This small company is doing a lot of things right.
The cycling world is notoriously competitive. The market leader, Trek, sucks up a lot of media attention (thanks in no small part to Lance Armstrong). And there are literally dozens of competitors fighting for the rest of the market: BMC, Felt, Colnago, Schwinn, Cannondale, Ibis, Klein, Lemond, Time, Merckx, Cervelo, Orbea, Pinarello, Scott, Seven, Litespeed, Specialized, Bianchi—the list goes on.
So how does a new start up compete against all these established brands?
Here are a few of the things Madsen is doing right:
Start with a remarkable product.
Rather than creating yet another look-alike road or mountain bike, company founder Jared Madsen focuses on an entirely different category—the cargo bike or bucket bike.
It looks totally different. Almost unexpected.
There’s a good chance you’ve never seen anything like it.
You want to say to the person next to you, “Check that out.”
It’s not just the look. Jared has introduced a lot of unique features you won’t find on other bikes—a massive bucket for hauling groceries or kids, an attached, automatic lock so you never worry about security, and originally designed components like the long stem that helps the bike ride more comfortably.
In part, because of its unique design, Madsen cycles has been featured in several publications, most recently Outside Magazine.
It’s a truly remarkable bike.
Find a new, unique market.
Madsen Cycles doesn’t make bikes for hard-core racers or mountain bikers. Instead, this is a commuter bike. It’s the perfect bike for a mom running errands around the neighborhood or a dad wanting to take the kids out for a spin.
That doesn’t mean that hard-core bikers don’t want one. They do, as a second bike to tool around town on.
Madsen Cycles makes bikes, but they don’t worry too much about Trek and other big manufacturers (yet) because they don’t make those bikes.
Madsen Cycles has a great story.
Jared, a bike lover and engineer, had the idea that his bike could be doing more. After seeing European bikes with a large bucket on the front, he bolted a wheel-barrow bucket to the front of his bike and started riding around the neighborhood. But he didn’t like the awkward center of gravity, so he moved the bucket to the back and started building prototypes. It didn’t take long before other people wanted one and soon he was making them for everyone. Read more here.
Madsen uses a very consistent look and feel.
Check out Madsen’s website. If you knew nothing else about the company, you would likely assume that this is a much bigger business that it actually is.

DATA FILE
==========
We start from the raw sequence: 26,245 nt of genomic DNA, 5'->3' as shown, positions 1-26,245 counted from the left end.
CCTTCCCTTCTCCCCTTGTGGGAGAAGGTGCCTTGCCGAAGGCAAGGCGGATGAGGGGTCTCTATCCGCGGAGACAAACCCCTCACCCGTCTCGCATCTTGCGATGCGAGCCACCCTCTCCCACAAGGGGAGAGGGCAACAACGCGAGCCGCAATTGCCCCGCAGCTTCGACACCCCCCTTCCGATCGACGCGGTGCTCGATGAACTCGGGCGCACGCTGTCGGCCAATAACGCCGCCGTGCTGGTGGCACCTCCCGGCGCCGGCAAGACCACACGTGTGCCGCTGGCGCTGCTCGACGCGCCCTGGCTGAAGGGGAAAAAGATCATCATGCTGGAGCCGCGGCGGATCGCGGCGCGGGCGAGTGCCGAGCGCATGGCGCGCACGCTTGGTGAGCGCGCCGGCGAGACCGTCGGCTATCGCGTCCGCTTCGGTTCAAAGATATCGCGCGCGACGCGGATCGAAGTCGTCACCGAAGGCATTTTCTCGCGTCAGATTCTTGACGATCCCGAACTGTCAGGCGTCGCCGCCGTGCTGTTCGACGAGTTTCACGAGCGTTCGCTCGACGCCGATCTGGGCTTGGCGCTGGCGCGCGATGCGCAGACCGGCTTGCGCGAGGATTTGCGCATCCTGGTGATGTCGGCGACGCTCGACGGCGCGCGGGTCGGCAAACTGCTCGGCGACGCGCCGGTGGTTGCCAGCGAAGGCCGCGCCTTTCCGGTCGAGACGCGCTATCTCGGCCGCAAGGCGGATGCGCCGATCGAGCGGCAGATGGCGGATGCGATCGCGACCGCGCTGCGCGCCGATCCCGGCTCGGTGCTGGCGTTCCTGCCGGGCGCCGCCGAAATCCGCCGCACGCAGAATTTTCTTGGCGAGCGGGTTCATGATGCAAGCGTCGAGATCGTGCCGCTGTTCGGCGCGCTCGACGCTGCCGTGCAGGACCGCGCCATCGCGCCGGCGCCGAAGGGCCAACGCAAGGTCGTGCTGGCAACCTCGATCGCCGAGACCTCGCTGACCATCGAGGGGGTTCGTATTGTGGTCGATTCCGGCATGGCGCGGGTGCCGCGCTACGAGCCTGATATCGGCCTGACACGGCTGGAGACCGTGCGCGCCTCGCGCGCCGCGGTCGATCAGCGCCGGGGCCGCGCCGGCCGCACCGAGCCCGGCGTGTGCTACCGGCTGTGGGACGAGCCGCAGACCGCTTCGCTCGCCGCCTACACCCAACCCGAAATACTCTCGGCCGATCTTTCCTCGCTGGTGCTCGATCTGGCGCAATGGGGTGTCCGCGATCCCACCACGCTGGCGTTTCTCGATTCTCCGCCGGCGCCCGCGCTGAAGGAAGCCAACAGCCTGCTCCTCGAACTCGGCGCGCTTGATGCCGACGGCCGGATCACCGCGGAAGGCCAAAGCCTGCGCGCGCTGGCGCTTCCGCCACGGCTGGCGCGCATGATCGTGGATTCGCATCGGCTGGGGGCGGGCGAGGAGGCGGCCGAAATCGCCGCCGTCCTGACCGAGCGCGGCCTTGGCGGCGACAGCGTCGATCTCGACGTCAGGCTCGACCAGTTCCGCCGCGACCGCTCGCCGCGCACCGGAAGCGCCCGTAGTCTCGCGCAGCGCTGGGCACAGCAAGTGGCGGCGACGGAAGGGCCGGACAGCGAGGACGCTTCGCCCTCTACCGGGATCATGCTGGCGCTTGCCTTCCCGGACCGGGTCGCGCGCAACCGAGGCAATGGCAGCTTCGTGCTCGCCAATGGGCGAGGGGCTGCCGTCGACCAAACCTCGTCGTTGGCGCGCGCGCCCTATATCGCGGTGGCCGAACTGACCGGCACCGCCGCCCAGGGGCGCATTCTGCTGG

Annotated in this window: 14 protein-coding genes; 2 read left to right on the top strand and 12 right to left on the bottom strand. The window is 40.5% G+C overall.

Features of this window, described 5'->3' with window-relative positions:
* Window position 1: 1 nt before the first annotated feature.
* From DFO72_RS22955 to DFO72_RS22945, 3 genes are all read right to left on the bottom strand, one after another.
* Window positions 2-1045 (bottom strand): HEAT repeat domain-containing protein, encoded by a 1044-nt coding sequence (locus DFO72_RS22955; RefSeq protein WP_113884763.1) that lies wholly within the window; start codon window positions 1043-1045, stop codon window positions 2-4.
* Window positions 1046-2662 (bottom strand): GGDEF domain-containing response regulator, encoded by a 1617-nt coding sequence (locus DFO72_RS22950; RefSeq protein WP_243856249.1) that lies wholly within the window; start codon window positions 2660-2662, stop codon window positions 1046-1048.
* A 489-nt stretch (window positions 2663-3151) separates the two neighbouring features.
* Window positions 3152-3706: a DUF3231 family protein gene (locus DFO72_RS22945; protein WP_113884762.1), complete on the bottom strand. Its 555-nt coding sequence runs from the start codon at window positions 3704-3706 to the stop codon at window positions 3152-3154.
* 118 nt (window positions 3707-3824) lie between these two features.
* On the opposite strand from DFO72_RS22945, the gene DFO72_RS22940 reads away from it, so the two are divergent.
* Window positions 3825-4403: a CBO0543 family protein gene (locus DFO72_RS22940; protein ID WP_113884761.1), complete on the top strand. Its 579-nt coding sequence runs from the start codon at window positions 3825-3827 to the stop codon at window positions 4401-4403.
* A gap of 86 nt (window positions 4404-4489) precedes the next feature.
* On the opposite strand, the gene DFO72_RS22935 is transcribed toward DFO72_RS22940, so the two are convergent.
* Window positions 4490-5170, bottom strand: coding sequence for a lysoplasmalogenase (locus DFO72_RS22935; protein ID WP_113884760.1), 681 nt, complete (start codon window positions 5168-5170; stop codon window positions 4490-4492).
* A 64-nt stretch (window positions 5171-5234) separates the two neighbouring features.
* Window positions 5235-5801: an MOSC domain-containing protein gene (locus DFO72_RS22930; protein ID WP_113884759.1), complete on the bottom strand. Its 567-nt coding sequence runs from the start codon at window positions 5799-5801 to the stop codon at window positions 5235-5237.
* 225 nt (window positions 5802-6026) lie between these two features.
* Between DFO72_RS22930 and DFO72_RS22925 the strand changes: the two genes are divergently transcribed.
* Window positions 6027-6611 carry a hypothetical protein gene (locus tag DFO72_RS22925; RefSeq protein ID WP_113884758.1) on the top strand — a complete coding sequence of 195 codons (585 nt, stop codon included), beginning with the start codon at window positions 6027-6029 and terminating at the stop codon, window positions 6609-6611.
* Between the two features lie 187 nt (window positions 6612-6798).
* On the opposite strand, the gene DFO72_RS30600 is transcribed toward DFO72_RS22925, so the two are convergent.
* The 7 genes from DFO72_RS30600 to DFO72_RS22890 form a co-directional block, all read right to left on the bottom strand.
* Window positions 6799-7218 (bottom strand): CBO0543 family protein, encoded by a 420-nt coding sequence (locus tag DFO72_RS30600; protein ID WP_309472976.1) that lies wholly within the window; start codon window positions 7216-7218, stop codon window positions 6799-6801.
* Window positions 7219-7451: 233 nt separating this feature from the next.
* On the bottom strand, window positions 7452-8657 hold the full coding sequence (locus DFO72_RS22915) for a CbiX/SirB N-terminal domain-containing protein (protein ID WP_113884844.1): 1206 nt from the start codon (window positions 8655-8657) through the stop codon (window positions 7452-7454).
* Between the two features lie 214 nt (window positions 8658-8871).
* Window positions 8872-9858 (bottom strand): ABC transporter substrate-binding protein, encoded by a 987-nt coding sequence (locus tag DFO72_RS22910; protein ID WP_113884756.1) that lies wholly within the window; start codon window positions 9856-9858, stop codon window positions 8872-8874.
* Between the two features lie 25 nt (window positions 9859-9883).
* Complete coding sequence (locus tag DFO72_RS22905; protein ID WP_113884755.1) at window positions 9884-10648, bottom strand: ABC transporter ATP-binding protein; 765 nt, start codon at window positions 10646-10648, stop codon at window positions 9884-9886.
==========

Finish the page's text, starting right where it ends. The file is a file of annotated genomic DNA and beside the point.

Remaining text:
They’ve invested in a professional design for their logo and website and use a professional photographer to take pictures of their products. They’ve also invested a lot of time and effort into creating an attractive booth for use at tradeshows and expos. They could have skimped on these things and gotten by, but the attention to detail shows through in the quality of their communications.
The result is a brand identity that is consistent and likeable.
They use social media to get the word out.
Madsen can’t afford a full-page placement in Bicycling Magazine, and it’s doubtful that their customers read Bicycling anyway.
Instead, they rely on word of mouth from their customers. And they seed those conversations with updates and videos on their blog, at YouTube, on Facebook and Twitter.
Their videos smartly feature Jared talking about what makes a Madsen different and point out many of the unique features you get with a Madsen Cycle that other bikes don’t offer. They are simple and effective. Here’s an example (more here).
Madsen has also sponsored several events to show-off their products and introduce their bikes to new audiences.
The Madsen Cycle Link Contest
To encourage their customers and fans to spread the word about Madsen, they run a contest every year. When fans post a new link from their websites or blogs back to Madsen, they are entered to win a new bike (they’re not exactly cheap, so this is a great prize). Not only does this spread the word, but it provides link-backs to their website which helps with their organic search rank. The company even provides several banner ads of different sizes to make it as easy as possible for customers to spread the word. Like this one:
Some day Madsen Cycles may be a big company with all the advantages of big budgets, lots of employees, and operational efficiencies. But for now, they’re a small company doing a lot of things right.
What can you take from their experience?
Full disclosure: Though I haven’t done any work for Madsen Cycles, I consider Jared a friend and have had the pleasure of riding along side him (or more truthfully, way behind him) on several morning rides. And I want a Madsen.